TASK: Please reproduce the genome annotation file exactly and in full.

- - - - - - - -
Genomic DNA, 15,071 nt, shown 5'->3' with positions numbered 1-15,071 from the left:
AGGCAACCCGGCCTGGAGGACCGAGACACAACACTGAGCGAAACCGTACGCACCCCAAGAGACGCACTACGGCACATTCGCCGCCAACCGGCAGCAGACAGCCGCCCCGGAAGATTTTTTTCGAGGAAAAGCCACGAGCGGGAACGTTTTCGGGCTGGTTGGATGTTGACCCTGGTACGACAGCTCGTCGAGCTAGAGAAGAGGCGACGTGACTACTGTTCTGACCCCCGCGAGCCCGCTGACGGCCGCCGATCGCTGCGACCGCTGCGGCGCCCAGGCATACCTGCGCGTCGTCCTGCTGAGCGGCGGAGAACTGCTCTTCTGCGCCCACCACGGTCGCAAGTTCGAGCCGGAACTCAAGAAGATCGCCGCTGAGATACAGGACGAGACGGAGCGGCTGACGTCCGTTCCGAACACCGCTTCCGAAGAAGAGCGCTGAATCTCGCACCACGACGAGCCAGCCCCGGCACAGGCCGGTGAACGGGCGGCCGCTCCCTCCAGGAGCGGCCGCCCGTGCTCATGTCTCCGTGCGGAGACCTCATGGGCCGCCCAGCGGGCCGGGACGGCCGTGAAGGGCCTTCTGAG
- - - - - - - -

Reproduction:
Genomic DNA, 15,071 nt, shown 5'->3' with positions numbered 1-15,071 from the left:
AGGCAACCCGGCCTGGAGGACCGAGACACAACACTGAGCGAAACCGTACGCACCCCAAGAGACGCACTACGGCACATTCGCCGCCAACCGGCAGCAGACAGCCGCCCCGGAAGATTTTTTTCGAGGAAAAGCCACGAGCGGGAACGTTTTCGGGCTGGTTGGATGTTGACCCTGGTACGACAGCTCGTCGAGCTAGAGAAGAGGCGACGTGACTACTGTTCTGACCCCCGCGAGCCCGCTGACGGCCGCCGATCGCTGCGACCGCTGCGGCGCCCAGGCATACCTGCGCGTCGTCCTGCTGAGCGGCGGAGAACTGCTCTTCTGCGCCCACCACGGTCGCAAGTTCGAGCCGGAACTCAAGAAGATCGCCGCTGAGATACAGGACGAGACGGAGCGGCTGACGTCCGTTCCGAACACCGCTTCCGAAGAAGAGCGCTGAATCTCGCACCACGACGAGCCAGCCCCGGCACAGGCCGGTGAACGGGCGGCCGCTCCCTCCAGGAGCGGCCGCCCGTGCTCATGTCTCCGTGCGGAGACCTCATGGGCCGCCCAGCGGGCCGGGACGGCCGTGAAGGGCCTTCTGAG